christine~ (eppylover) wrote,
christine~
eppylover

The graduate program system is ethically bankrupt

She was the best student her adviser had ever seen (or so he said); it seemed like a dream when she was admitted to a distinguished doctoral program; she worked so hard for so long; she won almost every prize; she published several essays; she became fully identified with the academic life; even distancing herself from her less educated family.

For all of those reasons, she continues as an adjunct who qualifies for food stamps, increasingly isolating herself to avoid feelings of being judged. Her students have no idea that she is a prisoner of the graduate-school poverty trap. The consolations of teaching are fewer than she ever imagined.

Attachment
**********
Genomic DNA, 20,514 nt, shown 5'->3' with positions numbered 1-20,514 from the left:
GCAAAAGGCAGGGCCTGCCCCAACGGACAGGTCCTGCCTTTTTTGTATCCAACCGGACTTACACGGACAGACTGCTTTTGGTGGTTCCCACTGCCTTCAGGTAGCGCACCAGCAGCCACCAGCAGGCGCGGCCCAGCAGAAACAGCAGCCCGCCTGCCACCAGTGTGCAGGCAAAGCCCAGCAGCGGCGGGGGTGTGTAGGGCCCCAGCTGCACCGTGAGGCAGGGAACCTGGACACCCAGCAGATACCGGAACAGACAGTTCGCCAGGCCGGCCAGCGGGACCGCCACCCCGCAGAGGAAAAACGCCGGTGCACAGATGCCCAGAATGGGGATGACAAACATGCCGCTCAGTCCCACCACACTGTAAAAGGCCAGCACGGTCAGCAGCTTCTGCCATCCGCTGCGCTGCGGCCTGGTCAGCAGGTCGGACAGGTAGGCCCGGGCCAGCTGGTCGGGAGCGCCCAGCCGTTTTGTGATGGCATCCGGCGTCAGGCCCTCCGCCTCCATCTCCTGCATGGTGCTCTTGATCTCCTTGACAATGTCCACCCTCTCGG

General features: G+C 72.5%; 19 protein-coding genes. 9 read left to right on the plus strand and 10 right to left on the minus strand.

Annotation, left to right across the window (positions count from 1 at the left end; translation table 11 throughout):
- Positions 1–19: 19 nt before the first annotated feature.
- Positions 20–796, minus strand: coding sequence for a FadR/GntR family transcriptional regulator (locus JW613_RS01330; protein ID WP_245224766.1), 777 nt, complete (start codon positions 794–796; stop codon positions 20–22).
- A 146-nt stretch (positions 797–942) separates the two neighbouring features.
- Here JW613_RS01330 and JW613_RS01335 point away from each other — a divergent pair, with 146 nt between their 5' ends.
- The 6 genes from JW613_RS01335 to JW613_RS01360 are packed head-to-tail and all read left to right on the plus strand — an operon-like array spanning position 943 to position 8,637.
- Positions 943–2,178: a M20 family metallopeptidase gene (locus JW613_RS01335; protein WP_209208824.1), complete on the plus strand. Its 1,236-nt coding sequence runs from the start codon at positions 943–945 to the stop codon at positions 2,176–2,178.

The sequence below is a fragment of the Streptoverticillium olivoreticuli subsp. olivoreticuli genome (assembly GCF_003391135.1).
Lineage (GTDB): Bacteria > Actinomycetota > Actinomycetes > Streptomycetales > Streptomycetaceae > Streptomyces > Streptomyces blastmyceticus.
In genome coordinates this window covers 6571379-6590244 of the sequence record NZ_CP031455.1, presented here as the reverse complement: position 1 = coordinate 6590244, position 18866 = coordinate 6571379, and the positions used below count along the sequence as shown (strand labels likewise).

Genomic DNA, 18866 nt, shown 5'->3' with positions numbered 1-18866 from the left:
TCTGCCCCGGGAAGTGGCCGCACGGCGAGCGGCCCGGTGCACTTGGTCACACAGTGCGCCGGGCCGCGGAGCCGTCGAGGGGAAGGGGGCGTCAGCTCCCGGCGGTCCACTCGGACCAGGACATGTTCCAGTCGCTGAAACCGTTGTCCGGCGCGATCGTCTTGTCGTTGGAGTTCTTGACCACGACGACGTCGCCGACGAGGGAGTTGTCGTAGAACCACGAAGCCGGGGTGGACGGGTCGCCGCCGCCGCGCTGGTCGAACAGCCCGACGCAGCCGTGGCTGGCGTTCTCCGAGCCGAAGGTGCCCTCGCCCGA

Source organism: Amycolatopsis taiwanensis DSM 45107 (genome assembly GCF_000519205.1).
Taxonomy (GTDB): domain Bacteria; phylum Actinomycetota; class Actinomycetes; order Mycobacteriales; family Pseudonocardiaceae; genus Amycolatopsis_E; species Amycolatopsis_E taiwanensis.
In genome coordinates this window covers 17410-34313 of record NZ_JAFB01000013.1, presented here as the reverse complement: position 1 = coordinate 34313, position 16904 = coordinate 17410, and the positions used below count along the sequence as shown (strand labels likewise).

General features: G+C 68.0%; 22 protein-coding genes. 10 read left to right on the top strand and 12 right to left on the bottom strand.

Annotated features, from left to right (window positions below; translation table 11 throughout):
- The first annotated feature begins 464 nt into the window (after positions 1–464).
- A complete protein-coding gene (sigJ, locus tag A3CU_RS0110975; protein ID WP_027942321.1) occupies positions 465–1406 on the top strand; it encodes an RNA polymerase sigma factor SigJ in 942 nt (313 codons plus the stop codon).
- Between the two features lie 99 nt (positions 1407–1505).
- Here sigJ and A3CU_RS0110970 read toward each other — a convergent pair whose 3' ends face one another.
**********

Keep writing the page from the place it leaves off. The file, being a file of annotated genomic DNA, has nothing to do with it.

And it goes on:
Such people sometimes write to me about their thoughts of suicide, and I think nothing separates me from them but luck.

Scenarios like that are what irritate me about professors who still bleat on about "the life of the mind." They absolve themselves of responsibility for what happens to graduate students by saying, distantly, "there are no guarantees." But that phrase suggests there's only a chance you won't get a tenure-track job, not an overwhelming improbability that you will.


The Big Lie About the 'Life of the Mind'
By Thomas H. Benton
Subscribe
  • Post a new comment

    Error

    default userpic

    Your reply will be screened

    Your IP address will be recorded 

    When you submit the form an invisible reCAPTCHA check will be performed.
    You must follow the Privacy Policy and Google Terms of use.
  • 0 comments